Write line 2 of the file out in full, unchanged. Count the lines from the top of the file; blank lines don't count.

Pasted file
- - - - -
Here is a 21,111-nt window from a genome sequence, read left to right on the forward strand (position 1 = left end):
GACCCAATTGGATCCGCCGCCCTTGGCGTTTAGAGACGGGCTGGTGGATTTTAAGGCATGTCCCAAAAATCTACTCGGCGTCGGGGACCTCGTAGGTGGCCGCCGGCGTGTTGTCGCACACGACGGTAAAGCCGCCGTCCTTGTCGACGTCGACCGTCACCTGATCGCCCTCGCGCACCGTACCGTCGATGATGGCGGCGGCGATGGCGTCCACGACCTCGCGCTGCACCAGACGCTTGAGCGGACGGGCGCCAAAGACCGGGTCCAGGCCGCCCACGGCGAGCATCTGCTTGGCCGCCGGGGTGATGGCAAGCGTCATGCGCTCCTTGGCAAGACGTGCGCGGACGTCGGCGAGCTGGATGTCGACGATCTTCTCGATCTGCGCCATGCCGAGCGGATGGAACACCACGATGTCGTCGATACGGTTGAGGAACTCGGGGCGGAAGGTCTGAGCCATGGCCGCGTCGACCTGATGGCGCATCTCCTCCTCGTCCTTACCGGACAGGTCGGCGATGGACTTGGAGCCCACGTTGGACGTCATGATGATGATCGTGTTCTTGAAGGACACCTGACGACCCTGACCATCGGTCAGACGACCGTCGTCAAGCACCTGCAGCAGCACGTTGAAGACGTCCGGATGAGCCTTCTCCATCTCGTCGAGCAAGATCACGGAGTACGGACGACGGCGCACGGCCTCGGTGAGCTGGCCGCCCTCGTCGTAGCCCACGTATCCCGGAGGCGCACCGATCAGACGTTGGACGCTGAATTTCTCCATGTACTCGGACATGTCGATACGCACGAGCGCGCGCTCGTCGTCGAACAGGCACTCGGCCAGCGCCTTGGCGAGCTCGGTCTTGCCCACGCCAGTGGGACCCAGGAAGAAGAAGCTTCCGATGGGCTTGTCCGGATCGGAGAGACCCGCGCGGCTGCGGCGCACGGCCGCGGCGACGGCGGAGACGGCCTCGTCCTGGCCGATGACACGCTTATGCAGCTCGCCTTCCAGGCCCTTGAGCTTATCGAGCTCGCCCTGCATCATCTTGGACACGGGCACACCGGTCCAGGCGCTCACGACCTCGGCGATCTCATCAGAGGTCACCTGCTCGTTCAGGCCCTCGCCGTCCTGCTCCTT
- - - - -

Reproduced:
GACCCAATTGGATCCGCCGCCCTTGGCGTTTAGAGACGGGCTGGTGGATTTTAAGGCATGTCCCAAAAATCTACTCGGCGTCGGGGACCTCGTAGGTGGCCGCCGGCGTGTTGTCGCACACGACGGTAAAGCCGCCGTCCTTGTCGACGTCGACCGTCACCTGATCGCCCTCGCGCACCGTACCGTCGATGATGGCGGCGGCGATGGCGTCCACGACCTCGCGCTGCACCAGACGCTTGAGCGGACGGGCGCCAAAGACCGGGTCCAGGCCGCCCACGGCGAGCATCTGCTTGGCCGCCGGGGTGATGGCAAGCGTCATGCGCTCCTTGGCAAGACGTGCGCGGACGTCGGCGAGCTGGATGTCGACGATCTTCTCGATCTGCGCCATGCCGAGCGGATGGAACACCACGATGTCGTCGATACGGTTGAGGAACTCGGGGCGGAAGGTCTGAGCCATGGCCGCGTCGACCTGATGGCGCATCTCCTCCTCGTCCTTACCGGACAGGTCGGCGATGGACTTGGAGCCCACGTTGGACGTCATGATGATGATCGTGTTCTTGAAGGACACCTGACGACCCTGACCATCGGTCAGACGACCGTCGTCAAGCACCTGCAGCAGCACGTTGAAGACGTCCGGATGAGCCTTCTCCATCTCGTCGAGCAAGATCACGGAGTACGGACGACGGCGCACGGCCTCGGTGAGCTGGCCGCCCTCGTCGTAGCCCACGTATCCCGGAGGCGCACCGATCAGACGTTGGACGCTGAATTTCTCCATGTACTCGGACATGTCGATACGCACGAGCGCGCGCTCGTCGTCGAACAGGCACTCGGCCAGCGCCTTGGCGAGCTCGGTCTTGCCCACGCCAGTGGGACCCAGGAAGAAGAAGCTTCCGATGGGCTTGTCCGGATCGGAGAGACCCGCGCGGCTGCGGCGCACGGCCGCGGCGACGGCGGAGACGGCCTCGTCCTGGCCGATGACACGCTTATGCAGCTCGCCTTCCAGGCCCTTGAGCTTATCGAGCTCGCCCTGCATCATCTTGGACACGGGCACACCGGTCCAGGCGCTCACGACCTCGGCGATCTCATCAGAGGTCACCTGCTCGTTCAGGCCCTCGCCGTCCTGCTCCTT